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Atlanta school chief: APS has to spend money to make up for deep mistakes of past

I sat down with Atlanta Public Schools Superintendent Meria Carstarphen for a long video interview on the challenges her district faces. AJC multimedia journalist Erica Hernandez broke the interview into nine short segments. (Two to three minutes.)

This is one of the final segments. It's among the most compelling and far-reaching.

Carstarphen talks about the importance of quality early childhood learning, which she says could be a "game changer" for Atlanta. She discusses the mistakes Atlanta made in its reading programs and how those failures, compounded with the school readiness problem, have created a crisis.

"Kids aren't coming in ready and we can't get them ready," she says in the interview below. "And, by the time they get to third grade in some of our clusters, more than half, 90 percent of children in grades 3, 4 and 5, aren't reading at a proficient level. When you look across the entire's 9,000 elementary kids," she said.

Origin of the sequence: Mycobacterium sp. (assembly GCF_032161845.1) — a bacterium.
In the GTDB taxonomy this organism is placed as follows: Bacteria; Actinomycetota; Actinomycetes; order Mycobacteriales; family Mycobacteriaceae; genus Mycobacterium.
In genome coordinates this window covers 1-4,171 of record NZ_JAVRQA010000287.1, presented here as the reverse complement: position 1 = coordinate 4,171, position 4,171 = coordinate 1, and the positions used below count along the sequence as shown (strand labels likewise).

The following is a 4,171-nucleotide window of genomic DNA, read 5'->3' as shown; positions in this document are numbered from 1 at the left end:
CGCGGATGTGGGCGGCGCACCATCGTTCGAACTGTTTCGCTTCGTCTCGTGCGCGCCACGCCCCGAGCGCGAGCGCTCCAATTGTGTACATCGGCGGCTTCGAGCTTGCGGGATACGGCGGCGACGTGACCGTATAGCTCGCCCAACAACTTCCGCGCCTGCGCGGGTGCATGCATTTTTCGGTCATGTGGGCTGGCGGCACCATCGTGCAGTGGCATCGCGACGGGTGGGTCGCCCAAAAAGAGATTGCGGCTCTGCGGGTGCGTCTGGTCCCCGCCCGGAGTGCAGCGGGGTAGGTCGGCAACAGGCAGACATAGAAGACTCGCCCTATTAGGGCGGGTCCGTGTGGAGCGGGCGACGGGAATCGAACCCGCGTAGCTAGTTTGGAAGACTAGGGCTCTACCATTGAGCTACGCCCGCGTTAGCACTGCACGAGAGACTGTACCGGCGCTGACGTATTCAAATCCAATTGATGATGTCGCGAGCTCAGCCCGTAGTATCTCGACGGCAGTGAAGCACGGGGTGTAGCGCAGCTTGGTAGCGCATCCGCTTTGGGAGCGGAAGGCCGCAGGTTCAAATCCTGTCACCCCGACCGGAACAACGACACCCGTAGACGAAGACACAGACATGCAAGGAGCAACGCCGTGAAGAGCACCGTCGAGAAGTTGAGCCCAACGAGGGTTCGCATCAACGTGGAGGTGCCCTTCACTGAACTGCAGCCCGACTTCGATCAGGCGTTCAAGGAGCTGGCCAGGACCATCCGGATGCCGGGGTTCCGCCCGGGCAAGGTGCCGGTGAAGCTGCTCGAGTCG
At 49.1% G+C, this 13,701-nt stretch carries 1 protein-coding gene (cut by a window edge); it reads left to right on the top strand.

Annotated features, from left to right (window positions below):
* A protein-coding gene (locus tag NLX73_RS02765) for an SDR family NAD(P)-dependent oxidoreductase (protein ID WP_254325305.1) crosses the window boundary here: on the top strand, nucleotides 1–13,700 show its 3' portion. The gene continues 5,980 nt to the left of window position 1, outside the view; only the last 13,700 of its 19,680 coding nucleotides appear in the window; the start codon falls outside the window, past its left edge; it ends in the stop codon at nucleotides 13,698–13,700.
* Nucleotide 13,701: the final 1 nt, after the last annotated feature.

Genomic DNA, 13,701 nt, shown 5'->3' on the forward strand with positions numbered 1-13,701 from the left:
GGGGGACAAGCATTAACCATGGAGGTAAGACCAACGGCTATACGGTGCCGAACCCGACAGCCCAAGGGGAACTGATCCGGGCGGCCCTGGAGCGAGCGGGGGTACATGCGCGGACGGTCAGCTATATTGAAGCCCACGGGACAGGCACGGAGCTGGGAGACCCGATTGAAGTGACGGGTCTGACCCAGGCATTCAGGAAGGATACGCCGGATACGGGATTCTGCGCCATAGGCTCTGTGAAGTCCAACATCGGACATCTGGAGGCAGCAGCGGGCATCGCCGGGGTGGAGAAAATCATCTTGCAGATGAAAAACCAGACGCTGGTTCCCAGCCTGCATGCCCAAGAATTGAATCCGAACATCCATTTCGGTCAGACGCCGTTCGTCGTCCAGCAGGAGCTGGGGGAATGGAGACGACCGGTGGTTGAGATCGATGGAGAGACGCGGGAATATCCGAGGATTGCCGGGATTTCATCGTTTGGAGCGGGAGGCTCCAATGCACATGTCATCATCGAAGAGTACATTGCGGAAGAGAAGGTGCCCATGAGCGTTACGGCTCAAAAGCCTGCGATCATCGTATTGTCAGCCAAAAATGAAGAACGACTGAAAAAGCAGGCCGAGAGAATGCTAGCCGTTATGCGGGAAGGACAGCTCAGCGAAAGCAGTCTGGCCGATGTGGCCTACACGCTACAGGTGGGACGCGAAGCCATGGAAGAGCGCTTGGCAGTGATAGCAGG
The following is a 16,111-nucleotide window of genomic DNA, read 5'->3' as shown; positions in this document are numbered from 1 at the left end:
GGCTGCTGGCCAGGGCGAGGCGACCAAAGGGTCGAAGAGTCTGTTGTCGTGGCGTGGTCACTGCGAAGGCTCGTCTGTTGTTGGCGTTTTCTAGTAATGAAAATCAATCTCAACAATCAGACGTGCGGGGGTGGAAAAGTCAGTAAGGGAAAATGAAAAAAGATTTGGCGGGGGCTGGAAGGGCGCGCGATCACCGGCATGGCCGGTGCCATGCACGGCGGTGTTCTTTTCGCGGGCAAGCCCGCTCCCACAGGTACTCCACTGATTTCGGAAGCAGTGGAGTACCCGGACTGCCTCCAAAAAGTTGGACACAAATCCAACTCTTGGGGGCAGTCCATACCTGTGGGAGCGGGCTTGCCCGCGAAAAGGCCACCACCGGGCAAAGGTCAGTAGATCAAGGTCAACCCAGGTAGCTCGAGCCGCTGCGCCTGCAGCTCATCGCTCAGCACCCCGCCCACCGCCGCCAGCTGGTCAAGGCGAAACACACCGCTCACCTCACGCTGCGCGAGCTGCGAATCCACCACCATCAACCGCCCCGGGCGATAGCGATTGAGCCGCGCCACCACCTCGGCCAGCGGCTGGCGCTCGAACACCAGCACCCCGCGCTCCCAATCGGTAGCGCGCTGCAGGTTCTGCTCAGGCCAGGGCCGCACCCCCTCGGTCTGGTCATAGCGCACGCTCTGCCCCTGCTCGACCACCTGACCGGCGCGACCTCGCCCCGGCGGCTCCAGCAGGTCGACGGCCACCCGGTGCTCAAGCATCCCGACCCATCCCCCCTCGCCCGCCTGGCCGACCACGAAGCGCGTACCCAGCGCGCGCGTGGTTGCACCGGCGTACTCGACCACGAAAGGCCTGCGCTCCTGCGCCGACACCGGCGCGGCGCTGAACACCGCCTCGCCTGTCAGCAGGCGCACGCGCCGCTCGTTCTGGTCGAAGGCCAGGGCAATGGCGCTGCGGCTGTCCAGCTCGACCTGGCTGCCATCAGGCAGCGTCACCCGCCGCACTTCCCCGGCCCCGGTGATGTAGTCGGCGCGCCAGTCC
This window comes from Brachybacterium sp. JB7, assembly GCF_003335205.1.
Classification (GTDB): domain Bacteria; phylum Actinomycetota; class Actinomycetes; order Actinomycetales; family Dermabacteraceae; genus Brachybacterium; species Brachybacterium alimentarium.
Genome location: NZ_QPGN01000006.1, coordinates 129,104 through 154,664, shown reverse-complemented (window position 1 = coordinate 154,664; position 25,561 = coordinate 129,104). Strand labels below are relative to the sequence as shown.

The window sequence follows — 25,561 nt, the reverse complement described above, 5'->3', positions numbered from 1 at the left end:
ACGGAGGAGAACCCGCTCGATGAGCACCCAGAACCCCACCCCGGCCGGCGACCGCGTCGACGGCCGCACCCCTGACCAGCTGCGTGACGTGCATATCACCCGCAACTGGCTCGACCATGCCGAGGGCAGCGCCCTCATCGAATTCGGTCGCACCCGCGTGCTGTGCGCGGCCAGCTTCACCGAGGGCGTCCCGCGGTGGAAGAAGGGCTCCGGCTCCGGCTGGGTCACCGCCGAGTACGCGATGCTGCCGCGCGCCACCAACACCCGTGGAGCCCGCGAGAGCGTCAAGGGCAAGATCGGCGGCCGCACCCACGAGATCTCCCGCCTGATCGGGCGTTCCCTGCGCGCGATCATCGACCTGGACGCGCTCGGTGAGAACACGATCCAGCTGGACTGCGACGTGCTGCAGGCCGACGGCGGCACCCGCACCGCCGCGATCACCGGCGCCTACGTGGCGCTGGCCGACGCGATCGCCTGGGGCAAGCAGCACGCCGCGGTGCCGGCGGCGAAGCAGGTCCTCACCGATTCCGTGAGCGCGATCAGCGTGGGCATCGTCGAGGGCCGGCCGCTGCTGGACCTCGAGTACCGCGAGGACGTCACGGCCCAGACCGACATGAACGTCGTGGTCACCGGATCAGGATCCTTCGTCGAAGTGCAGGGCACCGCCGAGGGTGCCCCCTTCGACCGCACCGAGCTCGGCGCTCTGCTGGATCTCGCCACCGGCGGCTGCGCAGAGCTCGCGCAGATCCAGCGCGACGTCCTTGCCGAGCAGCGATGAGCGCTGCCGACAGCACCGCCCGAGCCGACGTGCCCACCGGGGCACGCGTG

Carstarphen addresses the contention that shoring up high-poverty schools in Atlanta comes at the expense of middle-class students and schools, saying the city has more resources than any place she's ever worked.

But the superintendent returns to a theme that runs through her entire interview: Does the community have the will to invest in its public schools?

Here is a link to the first segment.

Link to the second segment.

Link to the  third segment.

Link to the fourth segment.

Link to the fifth segment.

Link to the sixth and seventh segment.



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About the Author

Maureen Downey has written editorials and opinion pieces about local, state and federal education policy since the 1990s.